When Meredith Whitney released her magnum opus on America’s municipalities in September, there was lots of grumbling about why an expert in financial stocks should be listened to on the subject of municipal bonds. But she’s serious about this: building on the work that she did for that 600-page report, she’s now formally setting herself up as a credit rating agency in direct competition with Moody’s and S&P.
I see two forces at work here. One is the way that the reputation of Moody’s (MCO) and S&P was shredded in the crisis, creating an opening for competitors; Jules Kroll sees that too. The second is the continued failure of the independent-research business model to actually make money. Many have tried and few have had any success: while financial institutions on both the buy-side and the sell-side do value high-quality research, they tend not to want to pay for it.
So Whitney is building a second revenue stream here: alongside selling research to investors, she’ll also sell ratings to issuers. I wish her luck: breaking the ratings duopoly is very hard, as anyone at Fitch will tell you.
But she’s chosen the right corner of the market to get involved in: municipal ratings are a racket. Municipalities are forced to pay big fees three times every time they issue debt: first to the bankers and lawyers for the debt issuance, then to the ratings agencies for a rating, and finally to the monolines for a wrap. The ratings agencies make sure that the ratings they give municipalities are lower than the ratings they give the monolines, so that the municipalities are forced to pay up to bridge the difference.
John Carney has published his theory that investors are wise to the idea that monolines are rated more leniently than municipalities, so none of this matters:
We’d only want to require the same criteria for corporate bonds and muni bonds if we discovered that measuring them by different criteria created some serious market failure. But markets aren’t as stupid as that. Markets are very much aware that muni bonds rarely default, regardless of the rating. This is why muni bond investors accept lower yields—they know they are getting less risk…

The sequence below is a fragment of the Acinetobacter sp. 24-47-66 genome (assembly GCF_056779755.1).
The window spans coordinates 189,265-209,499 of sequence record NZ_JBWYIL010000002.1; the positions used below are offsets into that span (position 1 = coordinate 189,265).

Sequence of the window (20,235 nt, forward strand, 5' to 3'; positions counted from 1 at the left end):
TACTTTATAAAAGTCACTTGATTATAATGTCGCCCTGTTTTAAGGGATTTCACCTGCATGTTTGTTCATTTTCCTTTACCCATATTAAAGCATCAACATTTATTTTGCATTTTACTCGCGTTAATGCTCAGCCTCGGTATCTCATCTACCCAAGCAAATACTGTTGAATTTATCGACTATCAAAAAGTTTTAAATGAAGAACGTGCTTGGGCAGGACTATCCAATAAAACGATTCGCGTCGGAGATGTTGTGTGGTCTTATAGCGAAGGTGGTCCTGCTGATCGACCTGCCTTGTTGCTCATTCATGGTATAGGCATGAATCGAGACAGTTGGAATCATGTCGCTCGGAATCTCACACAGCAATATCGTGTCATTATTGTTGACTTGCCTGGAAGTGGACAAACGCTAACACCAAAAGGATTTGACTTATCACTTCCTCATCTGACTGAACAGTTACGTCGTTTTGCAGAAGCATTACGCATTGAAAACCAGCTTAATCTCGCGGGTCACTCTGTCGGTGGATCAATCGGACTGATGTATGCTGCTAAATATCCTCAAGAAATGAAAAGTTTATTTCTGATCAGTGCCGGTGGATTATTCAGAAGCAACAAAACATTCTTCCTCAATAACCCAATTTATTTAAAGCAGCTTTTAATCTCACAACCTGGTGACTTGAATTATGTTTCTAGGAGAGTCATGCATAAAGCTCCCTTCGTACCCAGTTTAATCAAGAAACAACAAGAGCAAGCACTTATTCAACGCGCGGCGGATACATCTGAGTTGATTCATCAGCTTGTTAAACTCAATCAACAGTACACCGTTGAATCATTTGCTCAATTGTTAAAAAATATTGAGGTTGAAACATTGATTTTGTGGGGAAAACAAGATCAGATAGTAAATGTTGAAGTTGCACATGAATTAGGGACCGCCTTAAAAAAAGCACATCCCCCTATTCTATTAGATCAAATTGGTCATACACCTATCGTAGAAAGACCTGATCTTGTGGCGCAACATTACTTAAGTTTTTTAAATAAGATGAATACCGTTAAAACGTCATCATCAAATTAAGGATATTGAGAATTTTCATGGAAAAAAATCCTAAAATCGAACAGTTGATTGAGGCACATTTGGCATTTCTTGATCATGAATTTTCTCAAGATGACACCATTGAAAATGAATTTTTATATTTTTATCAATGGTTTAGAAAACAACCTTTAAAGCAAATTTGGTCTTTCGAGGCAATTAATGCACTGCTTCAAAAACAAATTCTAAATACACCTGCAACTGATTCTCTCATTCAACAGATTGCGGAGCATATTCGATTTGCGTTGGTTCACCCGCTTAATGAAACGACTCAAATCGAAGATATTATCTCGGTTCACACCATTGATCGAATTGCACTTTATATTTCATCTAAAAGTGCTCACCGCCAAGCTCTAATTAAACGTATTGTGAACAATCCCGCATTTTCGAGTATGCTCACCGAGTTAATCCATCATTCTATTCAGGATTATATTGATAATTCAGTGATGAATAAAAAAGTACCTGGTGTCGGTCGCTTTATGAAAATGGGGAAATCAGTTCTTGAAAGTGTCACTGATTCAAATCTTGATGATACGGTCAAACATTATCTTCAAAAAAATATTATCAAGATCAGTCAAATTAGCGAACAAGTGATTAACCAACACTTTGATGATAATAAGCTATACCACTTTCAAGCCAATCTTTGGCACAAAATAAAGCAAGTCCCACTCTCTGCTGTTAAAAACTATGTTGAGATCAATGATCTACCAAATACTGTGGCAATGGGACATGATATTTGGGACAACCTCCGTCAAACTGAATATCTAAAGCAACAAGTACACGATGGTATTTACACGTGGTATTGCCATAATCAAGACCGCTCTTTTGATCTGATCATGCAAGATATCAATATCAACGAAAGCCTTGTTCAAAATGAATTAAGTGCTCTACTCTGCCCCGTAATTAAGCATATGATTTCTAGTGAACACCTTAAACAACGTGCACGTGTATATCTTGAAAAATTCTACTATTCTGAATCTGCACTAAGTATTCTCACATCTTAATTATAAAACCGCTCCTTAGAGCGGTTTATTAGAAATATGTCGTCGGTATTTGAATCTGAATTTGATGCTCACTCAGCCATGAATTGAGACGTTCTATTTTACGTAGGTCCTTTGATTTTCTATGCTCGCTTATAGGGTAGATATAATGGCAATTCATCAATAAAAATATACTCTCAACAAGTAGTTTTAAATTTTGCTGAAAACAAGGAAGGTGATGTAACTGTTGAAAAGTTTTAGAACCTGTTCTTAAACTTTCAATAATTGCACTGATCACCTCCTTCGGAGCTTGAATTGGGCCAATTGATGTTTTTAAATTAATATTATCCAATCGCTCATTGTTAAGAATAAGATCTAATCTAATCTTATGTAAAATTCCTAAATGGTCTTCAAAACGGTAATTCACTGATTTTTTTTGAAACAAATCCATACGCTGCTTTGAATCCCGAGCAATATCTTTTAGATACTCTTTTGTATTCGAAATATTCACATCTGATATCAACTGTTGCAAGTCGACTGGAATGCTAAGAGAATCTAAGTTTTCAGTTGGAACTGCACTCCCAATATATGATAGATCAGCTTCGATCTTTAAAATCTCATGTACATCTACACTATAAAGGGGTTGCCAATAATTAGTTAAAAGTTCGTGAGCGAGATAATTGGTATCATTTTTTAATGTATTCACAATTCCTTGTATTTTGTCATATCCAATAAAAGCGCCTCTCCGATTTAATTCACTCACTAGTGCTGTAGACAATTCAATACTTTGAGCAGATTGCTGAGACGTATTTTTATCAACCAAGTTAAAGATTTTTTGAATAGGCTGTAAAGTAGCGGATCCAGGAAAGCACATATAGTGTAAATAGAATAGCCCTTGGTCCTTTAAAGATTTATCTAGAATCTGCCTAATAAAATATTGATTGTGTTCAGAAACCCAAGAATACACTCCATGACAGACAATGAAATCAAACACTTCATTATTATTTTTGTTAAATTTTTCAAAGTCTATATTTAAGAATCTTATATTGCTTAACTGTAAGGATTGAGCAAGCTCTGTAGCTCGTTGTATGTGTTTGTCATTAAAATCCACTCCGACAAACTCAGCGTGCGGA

Rating munis according to the same criteria as corporate bonds would reduce the amount of information available to the market by obscuring differences in the risks of different municipalities. If two-thirds of munis were rated triple-A, investors would lack guidance about real differences between the issuers.
The truth is that different types of debt are rated on different scales, and the market is very well aware of this.
Muni spreads have gapped out since Carney wrote that, and so he’s changed his tune a little:
Without an exchange traded equity market, and free from many financial disclosure rules governing public companies, muni investors are dependent on analysts and ratings agencies to discover information about the financial health of issuers.
How bad can things get for munis? Very, very bad. During the 1873 Depression more than 24 percent of the outstanding municipal debt defaulted.
I’ve been saying something similar for a while, although I’ve been concentrating more on moral hazard than on financial considerations. (When a municipality’s bonds are insured, the cost of default falls quite a lot.)
What’s clear is that there’s real credit risk in the muni market, and that bond investors are very bad at doing the enormous amounts of legwork needed to measure it. Whitney sees profit there. And the more trouble munis get into, the more money she’s likely to be able to make in this market.